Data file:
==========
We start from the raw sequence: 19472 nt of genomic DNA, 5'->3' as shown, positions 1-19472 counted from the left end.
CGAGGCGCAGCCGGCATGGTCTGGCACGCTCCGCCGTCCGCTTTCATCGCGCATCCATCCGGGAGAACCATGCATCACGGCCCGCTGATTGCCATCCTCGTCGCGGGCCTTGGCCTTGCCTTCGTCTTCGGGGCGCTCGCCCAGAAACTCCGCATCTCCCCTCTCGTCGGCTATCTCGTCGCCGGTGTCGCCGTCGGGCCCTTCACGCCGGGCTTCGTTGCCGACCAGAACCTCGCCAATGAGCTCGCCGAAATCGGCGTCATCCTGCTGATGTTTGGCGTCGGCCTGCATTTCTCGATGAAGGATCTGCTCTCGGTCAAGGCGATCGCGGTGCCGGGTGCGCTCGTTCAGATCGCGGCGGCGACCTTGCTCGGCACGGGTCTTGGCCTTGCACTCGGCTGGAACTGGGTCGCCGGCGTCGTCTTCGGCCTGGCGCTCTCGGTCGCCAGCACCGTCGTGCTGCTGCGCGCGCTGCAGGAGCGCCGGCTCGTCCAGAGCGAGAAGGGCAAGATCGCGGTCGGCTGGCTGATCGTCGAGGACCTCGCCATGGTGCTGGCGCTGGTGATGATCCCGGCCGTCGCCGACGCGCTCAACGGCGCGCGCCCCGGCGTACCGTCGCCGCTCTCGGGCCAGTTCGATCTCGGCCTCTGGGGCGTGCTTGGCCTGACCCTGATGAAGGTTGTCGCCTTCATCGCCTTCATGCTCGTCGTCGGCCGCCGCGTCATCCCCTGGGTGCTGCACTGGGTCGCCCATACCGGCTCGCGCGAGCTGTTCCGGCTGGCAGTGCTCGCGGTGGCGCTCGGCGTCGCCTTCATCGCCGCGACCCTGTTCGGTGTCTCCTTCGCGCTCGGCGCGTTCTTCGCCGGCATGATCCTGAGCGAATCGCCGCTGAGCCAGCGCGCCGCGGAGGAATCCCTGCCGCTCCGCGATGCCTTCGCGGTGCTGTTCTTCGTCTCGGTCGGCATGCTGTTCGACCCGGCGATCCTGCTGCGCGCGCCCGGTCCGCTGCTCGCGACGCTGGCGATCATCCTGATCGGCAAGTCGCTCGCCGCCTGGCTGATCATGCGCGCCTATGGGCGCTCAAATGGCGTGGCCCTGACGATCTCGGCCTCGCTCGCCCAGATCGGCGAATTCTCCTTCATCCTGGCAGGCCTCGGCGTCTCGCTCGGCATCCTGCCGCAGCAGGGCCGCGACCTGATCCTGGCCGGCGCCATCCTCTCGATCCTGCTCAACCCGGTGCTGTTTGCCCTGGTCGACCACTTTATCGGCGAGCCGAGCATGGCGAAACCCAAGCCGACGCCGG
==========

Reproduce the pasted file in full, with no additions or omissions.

We start from the raw sequence: 19472 nt of genomic DNA, 5'->3' as shown, positions 1-19472 counted from the left end.
CGAGGCGCAGCCGGCATGGTCTGGCACGCTCCGCCGTCCGCTTTCATCGCGCATCCATCCGGGAGAACCATGCATCACGGCCCGCTGATTGCCATCCTCGTCGCGGGCCTTGGCCTTGCCTTCGTCTTCGGGGCGCTCGCCCAGAAACTCCGCATCTCCCCTCTCGTCGGCTATCTCGTCGCCGGTGTCGCCGTCGGGCCCTTCACGCCGGGCTTCGTTGCCGACCAGAACCTCGCCAATGAGCTCGCCGAAATCGGCGTCATCCTGCTGATGTTTGGCGTCGGCCTGCATTTCTCGATGAAGGATCTGCTCTCGGTCAAGGCGATCGCGGTGCCGGGTGCGCTCGTTCAGATCGCGGCGGCGACCTTGCTCGGCACGGGTCTTGGCCTTGCACTCGGCTGGAACTGGGTCGCCGGCGTCGTCTTCGGCCTGGCGCTCTCGGTCGCCAGCACCGTCGTGCTGCTGCGCGCGCTGCAGGAGCGCCGGCTCGTCCAGAGCGAGAAGGGCAAGATCGCGGTCGGCTGGCTGATCGTCGAGGACCTCGCCATGGTGCTGGCGCTGGTGATGATCCCGGCCGTCGCCGACGCGCTCAACGGCGCGCGCCCCGGCGTACCGTCGCCGCTCTCGGGCCAGTTCGATCTCGGCCTCTGGGGCGTGCTTGGCCTGACCCTGATGAAGGTTGTCGCCTTCATCGCCTTCATGCTCGTCGTCGGCCGCCGCGTCATCCCCTGGGTGCTGCACTGGGTCGCCCATACCGGCTCGCGCGAGCTGTTCCGGCTGGCAGTGCTCGCGGTGGCGCTCGGCGTCGCCTTCATCGCCGCGACCCTGTTCGGTGTCTCCTTCGCGCTCGGCGCGTTCTTCGCCGGCATGATCCTGAGCGAATCGCCGCTGAGCCAGCGCGCCGCGGAGGAATCCCTGCCGCTCCGCGATGCCTTCGCGGTGCTGTTCTTCGTCTCGGTCGGCATGCTGTTCGACCCGGCGATCCTGCTGCGCGCGCCCGGTCCGCTGCTCGCGACGCTGGCGATCATCCTGATCGGCAAGTCGCTCGCCGCCTGGCTGATCATGCGCGCCTATGGGCGCTCAAATGGCGTGGCCCTGACGATCTCGGCCTCGCTCGCCCAGATCGGCGAATTCTCCTTCATCCTGGCAGGCCTCGGCGTCTCGCTCGGCATCCTGCCGCAGCAGGGCCGCGACCTGATCCTGGCCGGCGCCATCCTCTCGATCCTGCTCAACCCGGTGCTGTTTGCCCTGGTCGACCACTTTATCGGCGAGCCGAGCATGGCGAAACCCAAGCCGACGCCGG